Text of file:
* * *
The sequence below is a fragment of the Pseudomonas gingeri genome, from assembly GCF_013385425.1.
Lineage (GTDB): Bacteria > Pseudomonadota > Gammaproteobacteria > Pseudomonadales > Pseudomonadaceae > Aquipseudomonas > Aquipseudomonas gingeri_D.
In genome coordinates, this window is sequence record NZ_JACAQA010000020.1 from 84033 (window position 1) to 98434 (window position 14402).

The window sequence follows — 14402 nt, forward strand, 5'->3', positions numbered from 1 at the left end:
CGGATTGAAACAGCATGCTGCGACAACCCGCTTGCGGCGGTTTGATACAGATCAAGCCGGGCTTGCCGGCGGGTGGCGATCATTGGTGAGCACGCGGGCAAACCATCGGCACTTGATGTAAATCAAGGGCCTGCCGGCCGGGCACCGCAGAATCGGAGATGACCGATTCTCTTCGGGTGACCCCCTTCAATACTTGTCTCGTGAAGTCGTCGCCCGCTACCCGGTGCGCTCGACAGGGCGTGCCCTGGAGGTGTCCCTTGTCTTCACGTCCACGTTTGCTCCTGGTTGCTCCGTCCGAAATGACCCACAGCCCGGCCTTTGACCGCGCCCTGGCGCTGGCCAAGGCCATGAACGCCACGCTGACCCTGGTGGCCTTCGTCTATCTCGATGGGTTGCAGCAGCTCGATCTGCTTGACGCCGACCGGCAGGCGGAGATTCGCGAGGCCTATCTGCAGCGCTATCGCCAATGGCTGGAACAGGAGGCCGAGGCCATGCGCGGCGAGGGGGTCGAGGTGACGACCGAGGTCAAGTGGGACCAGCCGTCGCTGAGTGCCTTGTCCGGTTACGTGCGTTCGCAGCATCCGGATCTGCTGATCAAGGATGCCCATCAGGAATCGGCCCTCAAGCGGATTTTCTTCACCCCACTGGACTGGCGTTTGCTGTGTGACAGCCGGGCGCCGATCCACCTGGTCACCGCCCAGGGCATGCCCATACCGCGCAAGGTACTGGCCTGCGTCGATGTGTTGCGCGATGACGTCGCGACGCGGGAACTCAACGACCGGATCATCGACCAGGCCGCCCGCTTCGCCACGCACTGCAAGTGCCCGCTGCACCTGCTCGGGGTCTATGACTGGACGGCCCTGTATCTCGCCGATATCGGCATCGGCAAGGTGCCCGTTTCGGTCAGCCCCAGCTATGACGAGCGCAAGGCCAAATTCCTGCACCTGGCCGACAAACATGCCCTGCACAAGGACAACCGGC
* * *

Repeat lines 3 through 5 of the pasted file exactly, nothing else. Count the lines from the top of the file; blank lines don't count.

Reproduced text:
In genome coordinates, this window is sequence record NZ_JACAQA010000020.1 from 84033 (window position 1) to 98434 (window position 14402).

The window sequence follows — 14402 nt, forward strand, 5'->3', positions numbered from 1 at the left end:
CGGATTGAAACAGCATGCTGCGACAACCCGCTTGCGGCGGTTTGATACAGATCAAGCCGGGCTTGCCGGCGGGTGGCGATCATTGGTGAGCACGCGGGCAAACCATCGGCACTTGATGTAAATCAAGGGCCTGCCGGCCGGGCACCGCAGAATCGGAGATGACCGATTCTCTTCGGGTGACCCCCTTCAATACTTGTCTCGTGAAGTCGTCGCCCGCTACCCGGTGCGCTCGACAGGGCGTGCCCTGGAGGTGTCCCTTGTCTTCACGTCCACGTTTGCTCCTGGTTGCTCCGTCCGAAATGACCCACAGCCCGGCCTTTGACCGCGCCCTGGCGCTGGCCAAGGCCATGAACGCCACGCTGACCCTGGTGGCCTTCGTCTATCTCGATGGGTTGCAGCAGCTCGATCTGCTTGACGCCGACCGGCAGGCGGAGATTCGCGAGGCCTATCTGCAGCGCTATCGCCAATGGCTGGAACAGGAGGCCGAGGCCATGCGCGGCGAGGGGGTCGAGGTGACGACCGAGGTCAAGTGGGACCAGCCGTCGCTGAGTGCCTTGTCCGGTTACGTGCGTTCGCAGCATCCGGATCTGCTGATCAAGGATGCCCATCAGGAATCGGCCCTCAAGCGGATTTTCTTCACCCCACTGGACTGGCGTTTGCTGTGTGACAGCCGGGCGCCGATCCACCTGGTCACCGCCCAGGGCATGCCCATACCGCGCAAGGTACTGGCCTGCGTCGATGTGTTGCGCGATGACGTCGCGACGCGGGAACTCAACGACCGGATCATCGACCAGGCCGCCCGCTTCGCCACGCACTGCAAGTGCCCGCTGCACCTGCTCGGGGTCTATGACTGGACGGCCCTGTATCTCGCCGATATCGGCATCGGCAAGGTGCCCGTTTCGGTCAGCCCCAGCTATGACGAGCGCAAGGCCAAATTCCTGCACCTGGCCGACAAACATGCCCTGCACAAGGACAACCGGC